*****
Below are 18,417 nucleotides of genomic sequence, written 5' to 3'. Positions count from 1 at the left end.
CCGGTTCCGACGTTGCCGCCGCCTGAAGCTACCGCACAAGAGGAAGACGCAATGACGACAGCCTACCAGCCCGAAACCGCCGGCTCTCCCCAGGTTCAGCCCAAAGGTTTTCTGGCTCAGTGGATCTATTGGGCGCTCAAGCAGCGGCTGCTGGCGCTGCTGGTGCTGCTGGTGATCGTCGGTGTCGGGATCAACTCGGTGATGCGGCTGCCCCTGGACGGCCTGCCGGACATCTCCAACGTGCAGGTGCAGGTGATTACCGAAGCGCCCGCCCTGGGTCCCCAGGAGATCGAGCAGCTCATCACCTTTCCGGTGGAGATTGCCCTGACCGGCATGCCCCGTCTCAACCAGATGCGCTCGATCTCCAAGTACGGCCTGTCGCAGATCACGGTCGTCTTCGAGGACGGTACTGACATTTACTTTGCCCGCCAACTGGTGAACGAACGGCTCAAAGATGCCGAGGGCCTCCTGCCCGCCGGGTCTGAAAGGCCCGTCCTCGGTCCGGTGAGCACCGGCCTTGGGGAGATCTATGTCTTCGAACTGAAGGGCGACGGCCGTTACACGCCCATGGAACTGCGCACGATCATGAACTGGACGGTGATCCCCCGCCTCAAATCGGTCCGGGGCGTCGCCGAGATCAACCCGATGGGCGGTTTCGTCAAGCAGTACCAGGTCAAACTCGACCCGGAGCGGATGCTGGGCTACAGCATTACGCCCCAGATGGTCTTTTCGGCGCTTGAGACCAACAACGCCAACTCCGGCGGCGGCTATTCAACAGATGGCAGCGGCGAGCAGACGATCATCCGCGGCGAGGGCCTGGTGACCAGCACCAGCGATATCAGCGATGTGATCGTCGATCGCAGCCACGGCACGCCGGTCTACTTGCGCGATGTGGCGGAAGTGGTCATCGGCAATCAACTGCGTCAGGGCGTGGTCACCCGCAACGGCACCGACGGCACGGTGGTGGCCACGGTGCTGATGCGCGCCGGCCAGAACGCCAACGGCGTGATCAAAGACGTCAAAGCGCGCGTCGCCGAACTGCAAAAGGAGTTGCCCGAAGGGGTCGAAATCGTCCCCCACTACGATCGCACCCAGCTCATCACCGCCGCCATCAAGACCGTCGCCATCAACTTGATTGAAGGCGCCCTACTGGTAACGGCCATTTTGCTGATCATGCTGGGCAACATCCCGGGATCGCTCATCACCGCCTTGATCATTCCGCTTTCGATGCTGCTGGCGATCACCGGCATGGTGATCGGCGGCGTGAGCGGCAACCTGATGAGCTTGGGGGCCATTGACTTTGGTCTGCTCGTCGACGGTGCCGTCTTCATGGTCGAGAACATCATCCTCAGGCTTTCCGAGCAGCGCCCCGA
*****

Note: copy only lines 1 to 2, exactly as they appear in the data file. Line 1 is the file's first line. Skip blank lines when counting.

Below are 18,417 nucleotides of genomic sequence, written 5' to 3'. Positions count from 1 at the left end.
CCGGTTCCGACGTTGCCGCCGCCTGAAGCTACCGCACAAGAGGAAGACGCAATGACGACAGCCTACCAGCCCGAAACCGCCGGCTCTCCCCAGGTTCAGCCCAAAGGTTTTCTGGCTCAGTGGATCTATTGGGCGCTCAAGCAGCGGCTGCTGGCGCTGCTGGTGCTGCTGGTGATCGTCGGTGTCGGGATCAACTCGGTGATGCGGCTGCCCCTGGACGGCCTGCCGGACATCTCCAACGTGCAGGTGCAGGTGATTACCGAAGCGCCCGCCCTGGGTCCCCAGGAGATCGAGCAGCTCATCACCTTTCCGGTGGAGATTGCCCTGACCGGCATGCCCCGTCTCAACCAGATGCGCTCGATCTCCAAGTACGGCCTGTCGCAGATCACGGTCGTCTTCGAGGACGGTACTGACATTTACTTTGCCCGCCAACTGGTGAACGAACGGCTCAAAGATGCCGAGGGCCTCCTGCCCGCCGGGTCTGAAAGGCCCGTCCTCGGTCCGGTGAGCACCGGCCTTGGGGAGATCTATGTCTTCGAACTGAAGGGCGACGGCCGTTACACGCCCATGGAACTGCGCACGATCATGAACTGGACGGTGATCCCCCGCCTCAAATCGGTCCGGGGCGTCGCCGAGATCAACCCGATGGGCGGTTTCGTCAAGCAGTACCAGGTCAAACTCGACCCGGAGCGGATGCTGGGCTACAGCATTACGCCCCAGATGGTCTTTTCGGCGCTTGAGACCAACAACGCCAACTCCGGCGGCGGCTATTCAACAGATGGCAGCGGCGAGCAGACGATCATCCGCGGCGAGGGCCTGGTGACCAGCACCAGCGATATCAGCGATGTGATCGTCGATCGCAGCCACGGCACGCCGGTCTACTTGCGCGATGTGGCGGAAGTGGTCATCGGCAATCAACTGCGTCAGGGCGTGGTCACCCGCAACGGCACCGACGGCACGGTGGTGGCCACGGTGCTGATGCGCGCCGGCCAGAACGCCAACGGCGTGATCAAAGACGTCAAAGCGCGCGTCGCCGAACTGCAAAAGGAGTTGCCCGAAGGGGTCGAAATCGTCCCCCACTACGATCGCACCCAGCTCATCACCGCCGCCATCAAGACCGTCGCCATCAACTTGATTGAAGGCGCCCTACTGGTAACGGCCATTTTGCTGATCATGCTGGGCAACATCCCGGGATCGCTCATCACCGCCTTGATCATTCCGCTTTCGATGCTGCTGGCGATCACCGGCATGGTGATCGGCGGCGTGAGCGGCAACCTGATGAGCTTGGGGGCCATTGACTTTGGTCTGCTCGTCGACGGTGCCGTCTTCATGGTCGAGAACATCATCCTCAGGCTTTCCGAGCAGCGCCCCGA